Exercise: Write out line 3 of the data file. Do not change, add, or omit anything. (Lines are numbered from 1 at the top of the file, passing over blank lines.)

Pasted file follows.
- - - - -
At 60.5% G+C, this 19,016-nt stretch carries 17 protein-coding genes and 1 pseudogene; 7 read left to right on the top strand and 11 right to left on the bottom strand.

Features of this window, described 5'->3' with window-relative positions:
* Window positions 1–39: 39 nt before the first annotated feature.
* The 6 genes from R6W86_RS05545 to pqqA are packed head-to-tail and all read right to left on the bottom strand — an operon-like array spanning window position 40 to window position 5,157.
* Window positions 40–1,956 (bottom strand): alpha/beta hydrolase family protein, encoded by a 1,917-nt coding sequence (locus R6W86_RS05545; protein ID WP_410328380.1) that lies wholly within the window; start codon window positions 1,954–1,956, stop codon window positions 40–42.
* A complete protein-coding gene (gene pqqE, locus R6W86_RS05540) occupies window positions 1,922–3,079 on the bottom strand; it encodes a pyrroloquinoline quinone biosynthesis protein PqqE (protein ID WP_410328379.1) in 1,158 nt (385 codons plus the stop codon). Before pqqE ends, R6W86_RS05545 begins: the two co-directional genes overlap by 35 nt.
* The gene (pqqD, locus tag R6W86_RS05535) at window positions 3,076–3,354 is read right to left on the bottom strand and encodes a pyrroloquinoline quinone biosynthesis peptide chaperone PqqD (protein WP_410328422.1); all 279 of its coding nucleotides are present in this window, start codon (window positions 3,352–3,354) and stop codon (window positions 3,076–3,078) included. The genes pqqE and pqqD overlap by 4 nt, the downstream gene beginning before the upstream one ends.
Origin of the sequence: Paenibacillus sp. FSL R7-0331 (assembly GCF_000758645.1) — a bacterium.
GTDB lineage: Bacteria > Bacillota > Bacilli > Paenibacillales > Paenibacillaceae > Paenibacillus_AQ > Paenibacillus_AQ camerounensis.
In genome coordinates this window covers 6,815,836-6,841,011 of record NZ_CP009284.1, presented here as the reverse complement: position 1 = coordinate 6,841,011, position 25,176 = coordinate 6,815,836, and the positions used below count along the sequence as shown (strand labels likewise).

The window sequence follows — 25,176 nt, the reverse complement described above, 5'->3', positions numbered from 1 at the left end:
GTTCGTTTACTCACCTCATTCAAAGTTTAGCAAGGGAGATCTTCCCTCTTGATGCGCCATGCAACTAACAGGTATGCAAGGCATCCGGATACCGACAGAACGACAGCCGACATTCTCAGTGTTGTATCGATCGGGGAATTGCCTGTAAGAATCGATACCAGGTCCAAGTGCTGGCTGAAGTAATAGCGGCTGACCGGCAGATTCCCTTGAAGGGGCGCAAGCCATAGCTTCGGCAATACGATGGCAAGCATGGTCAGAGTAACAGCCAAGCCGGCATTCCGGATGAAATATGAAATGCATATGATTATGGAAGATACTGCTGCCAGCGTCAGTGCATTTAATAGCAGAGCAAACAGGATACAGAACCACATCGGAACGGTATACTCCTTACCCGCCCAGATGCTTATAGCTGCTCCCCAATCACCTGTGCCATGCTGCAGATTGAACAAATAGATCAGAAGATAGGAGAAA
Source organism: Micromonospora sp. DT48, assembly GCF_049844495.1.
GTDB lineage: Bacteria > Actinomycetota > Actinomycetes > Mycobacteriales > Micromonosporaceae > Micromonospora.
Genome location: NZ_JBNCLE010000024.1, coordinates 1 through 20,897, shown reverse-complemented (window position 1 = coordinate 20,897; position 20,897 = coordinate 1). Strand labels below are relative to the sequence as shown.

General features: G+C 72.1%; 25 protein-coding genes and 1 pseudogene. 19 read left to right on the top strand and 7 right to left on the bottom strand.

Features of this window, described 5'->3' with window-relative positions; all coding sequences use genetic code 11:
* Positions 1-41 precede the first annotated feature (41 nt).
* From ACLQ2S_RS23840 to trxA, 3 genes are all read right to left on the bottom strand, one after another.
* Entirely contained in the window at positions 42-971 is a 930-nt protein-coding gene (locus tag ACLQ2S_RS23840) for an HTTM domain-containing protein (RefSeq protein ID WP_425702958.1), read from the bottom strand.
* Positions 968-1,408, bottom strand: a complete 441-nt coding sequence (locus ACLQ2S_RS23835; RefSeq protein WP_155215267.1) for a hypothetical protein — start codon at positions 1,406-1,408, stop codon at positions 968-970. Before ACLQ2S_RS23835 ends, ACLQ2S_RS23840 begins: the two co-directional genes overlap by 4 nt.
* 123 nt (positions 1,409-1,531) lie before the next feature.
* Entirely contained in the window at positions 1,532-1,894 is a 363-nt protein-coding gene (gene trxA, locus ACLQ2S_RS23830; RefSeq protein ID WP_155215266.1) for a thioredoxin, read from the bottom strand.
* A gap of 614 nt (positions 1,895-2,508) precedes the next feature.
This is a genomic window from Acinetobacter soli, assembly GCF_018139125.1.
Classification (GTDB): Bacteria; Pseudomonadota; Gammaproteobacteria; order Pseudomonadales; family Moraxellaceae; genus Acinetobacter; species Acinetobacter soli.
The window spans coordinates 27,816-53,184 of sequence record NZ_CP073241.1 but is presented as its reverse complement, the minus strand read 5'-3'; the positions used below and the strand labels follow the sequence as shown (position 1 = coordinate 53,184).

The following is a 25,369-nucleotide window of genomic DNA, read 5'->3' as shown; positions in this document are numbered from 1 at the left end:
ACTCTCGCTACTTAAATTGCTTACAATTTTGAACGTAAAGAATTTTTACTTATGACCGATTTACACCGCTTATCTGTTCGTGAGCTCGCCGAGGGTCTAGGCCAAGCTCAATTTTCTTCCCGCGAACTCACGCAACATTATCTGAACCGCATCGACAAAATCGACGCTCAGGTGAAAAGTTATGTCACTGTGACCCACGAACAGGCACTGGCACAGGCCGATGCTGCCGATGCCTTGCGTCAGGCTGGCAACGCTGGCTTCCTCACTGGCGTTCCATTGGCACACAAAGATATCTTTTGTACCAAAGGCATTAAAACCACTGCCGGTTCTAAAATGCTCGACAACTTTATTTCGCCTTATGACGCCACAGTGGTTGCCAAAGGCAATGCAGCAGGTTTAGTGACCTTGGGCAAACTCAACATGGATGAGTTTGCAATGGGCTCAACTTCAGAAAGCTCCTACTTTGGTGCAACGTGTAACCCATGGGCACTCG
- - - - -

* Window positions 1–39: 39 nt before the first annotated feature.